Sunday, April 20, 2014
By Matt Hongoltz-Hetling firstname.lastname@example.org
OAKLAND — Vote totals reported by town clerks show that Regional School District 18’s proposed school budget of $32,281,753 passed handily at polls in the district’s five towns Tuesday.
Voters from Belgrade, China, Oakland, Rome and Sidney approved the budget by 1,027 votes to 589.
Superintendent Gary Smith said he was pleased by the outcome, and called the turnout of 1,616 “pretty good, for a school budget election.”
Last year, it took three tries between June and October before the district was able to get a budget passed, with a loosely affiliated group of residents actively campaigning to reject any budget increases.
One of those residents, Sidney Selectman Kelly Couture, last year provided the voice for an automated phone message that urged Sidney residents to vote the budget down.
This year, she said, she struggled with her decision, but eventually decided to vote in favor of the budget, despite some reservations.
The deciding factor for her vote, she said, was that she felt Smith had done a good job of listening to people on all sides of the debate, and had crafted a budget that made the right decisions.
"It stings those who don't want any increase at all, and it stings the school board members that want more funding," she said. "It's a compromise. I can't really complain about that."
This year's budget is about $309,000, or 1 percent greater than last year's budget of $31,972,592.
Smith said the district cut spending, but the budget anticipates a cost shift for teacher retirement funding from the state to local school districts, as has been proposed by Gov. Paul LePage.
If LePage's proposal is approved by the Legislature in June, it will result in a $425,000 increase to the district.
Before the vote totals, Smith said he felt many votes against the budget were attributable to concerns about a dramatic curriculum shift to Mass Customized Learning, a new education system.
Couture said she felt parents concerned about the system were voting the budget down because of sheer frustration.
"On one side, I hate to see the budget fail because of a curriculum issue, but on the other side, I've heard the parents and their concerns are falling on deaf ears," she said.
In Sidney, after voters left the polling booths, a small group of parents asked them to sign a petition opposing the learning system.
The parents declined to comment on how they had voted on the budget.
After the polls closed, but before the votes were tallied, Smith said he was nervous but "cautiously optimistic."
The impact on local taxpayers is greater than the $309,000 increase, because of a loss of state and federal funding, according to Smith.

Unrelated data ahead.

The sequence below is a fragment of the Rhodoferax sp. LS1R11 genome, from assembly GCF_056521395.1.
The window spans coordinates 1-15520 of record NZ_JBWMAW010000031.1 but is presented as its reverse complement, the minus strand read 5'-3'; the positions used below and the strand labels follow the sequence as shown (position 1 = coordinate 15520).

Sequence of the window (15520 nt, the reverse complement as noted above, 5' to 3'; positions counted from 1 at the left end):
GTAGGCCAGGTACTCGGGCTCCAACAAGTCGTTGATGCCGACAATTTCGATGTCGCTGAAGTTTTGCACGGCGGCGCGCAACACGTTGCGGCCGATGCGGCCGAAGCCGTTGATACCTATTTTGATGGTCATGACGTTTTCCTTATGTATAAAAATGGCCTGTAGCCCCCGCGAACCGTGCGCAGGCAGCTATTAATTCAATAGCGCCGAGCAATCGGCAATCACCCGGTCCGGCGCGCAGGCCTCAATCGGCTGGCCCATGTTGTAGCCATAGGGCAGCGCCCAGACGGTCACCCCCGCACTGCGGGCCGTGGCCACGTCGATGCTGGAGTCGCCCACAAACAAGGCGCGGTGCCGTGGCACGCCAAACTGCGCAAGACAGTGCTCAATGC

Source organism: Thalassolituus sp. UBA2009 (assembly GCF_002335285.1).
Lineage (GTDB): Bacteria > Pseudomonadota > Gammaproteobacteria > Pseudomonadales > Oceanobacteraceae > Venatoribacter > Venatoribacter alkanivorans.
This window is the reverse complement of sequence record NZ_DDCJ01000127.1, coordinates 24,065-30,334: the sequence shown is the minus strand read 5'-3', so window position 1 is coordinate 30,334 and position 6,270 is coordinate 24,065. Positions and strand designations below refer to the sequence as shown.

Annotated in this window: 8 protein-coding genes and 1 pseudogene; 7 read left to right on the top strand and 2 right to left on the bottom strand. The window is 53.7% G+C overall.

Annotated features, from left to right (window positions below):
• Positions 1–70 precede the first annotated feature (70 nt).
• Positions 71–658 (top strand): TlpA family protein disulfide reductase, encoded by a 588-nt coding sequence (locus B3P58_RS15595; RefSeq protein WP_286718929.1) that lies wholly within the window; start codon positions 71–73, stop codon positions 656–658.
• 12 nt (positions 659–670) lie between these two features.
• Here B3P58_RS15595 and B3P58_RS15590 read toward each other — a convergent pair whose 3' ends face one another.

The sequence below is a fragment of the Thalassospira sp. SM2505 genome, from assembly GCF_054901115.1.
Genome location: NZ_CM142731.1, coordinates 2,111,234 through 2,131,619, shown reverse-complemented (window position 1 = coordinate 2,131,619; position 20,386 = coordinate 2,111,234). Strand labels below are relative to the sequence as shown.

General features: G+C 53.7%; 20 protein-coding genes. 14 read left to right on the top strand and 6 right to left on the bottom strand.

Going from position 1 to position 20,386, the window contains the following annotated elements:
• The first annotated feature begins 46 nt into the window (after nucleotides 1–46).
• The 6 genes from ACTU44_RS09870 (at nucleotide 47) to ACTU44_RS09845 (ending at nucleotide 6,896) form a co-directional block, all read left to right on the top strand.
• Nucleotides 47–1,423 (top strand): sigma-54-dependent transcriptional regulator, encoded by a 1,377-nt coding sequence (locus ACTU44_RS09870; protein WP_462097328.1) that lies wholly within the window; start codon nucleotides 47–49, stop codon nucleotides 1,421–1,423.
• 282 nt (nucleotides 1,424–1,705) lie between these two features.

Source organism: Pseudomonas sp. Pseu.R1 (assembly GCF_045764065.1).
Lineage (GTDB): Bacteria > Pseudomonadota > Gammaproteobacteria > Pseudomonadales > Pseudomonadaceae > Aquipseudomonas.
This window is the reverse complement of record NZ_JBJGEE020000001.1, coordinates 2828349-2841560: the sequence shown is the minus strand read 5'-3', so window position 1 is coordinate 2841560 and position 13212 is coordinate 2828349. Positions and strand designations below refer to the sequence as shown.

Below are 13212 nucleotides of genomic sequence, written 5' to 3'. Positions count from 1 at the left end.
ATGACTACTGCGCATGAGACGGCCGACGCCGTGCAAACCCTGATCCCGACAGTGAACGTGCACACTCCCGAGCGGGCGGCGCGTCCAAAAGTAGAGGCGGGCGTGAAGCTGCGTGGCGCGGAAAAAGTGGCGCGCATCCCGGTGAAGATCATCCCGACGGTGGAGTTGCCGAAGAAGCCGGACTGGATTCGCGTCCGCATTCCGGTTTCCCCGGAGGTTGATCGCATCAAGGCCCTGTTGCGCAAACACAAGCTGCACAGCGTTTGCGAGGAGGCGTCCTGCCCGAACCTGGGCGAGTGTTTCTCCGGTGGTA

Smith said state funding to the district is estimated to drop by nearly $1 million this year, which would bring the total amount lost over a four-year period to $4.1 million.
In all, assessments to the five towns will increase by $1,280,000.
However, voters in some towns will not feel the full brunt of the increase this year.
Last year, while the school's budget process dragged on, most of the towns sent out tax bills based on a proposed school budget that was larger than what eventually passed in October.
As a result, the towns of Belgrade, China and Sidney collected more money than was eventually assessed by the school district. This money, which has been held in escrow accounts since last year, will be applied to the current school bill, somewhat softening the impact of the increases on taxpayers in those towns this year.
In Oakland, voters decided at a special meeting to delay the issuance of tax bills so residents would be taxed an accurate amount, according to Oakland Town Manager Peter Nielsen.
Oakland resident Anne Hammond voted against the budget because, she said, it was not flat.
Hammond was one of a group of people who circulated a petition last year seeking flat budgets in both the school and the town.
Hammond said she was opposed to any budget increase, especially ones that included raises for administrators.
In June 2012, voters rejected the district's first proposed budget of $33 million by a vote of 1,209 to 1,171.
In August, a smaller budget of $32.6 million was rejected by a larger margin, 1,031 to 831. At that time, Rome was the only town that voted to pass the budget, while it failed in each of the other four towns.
In October, a flat budget of about $32 million was approved on a vote of 937-335.
Voters also reaffirmed, by a large majority, the districtwide voting process for future school budgets.
Smith said the state requires school district voters to demonstrate their desire to maintain the voting process every three years.
The district has a total of 13,830 registered voters, including 2,464 in Belgrade; 3,069 in China; 4,446 in Oakland; 870 in Rome; and 3,001 in Sidney.
Matt Hongoltz-Hetling — 861-9287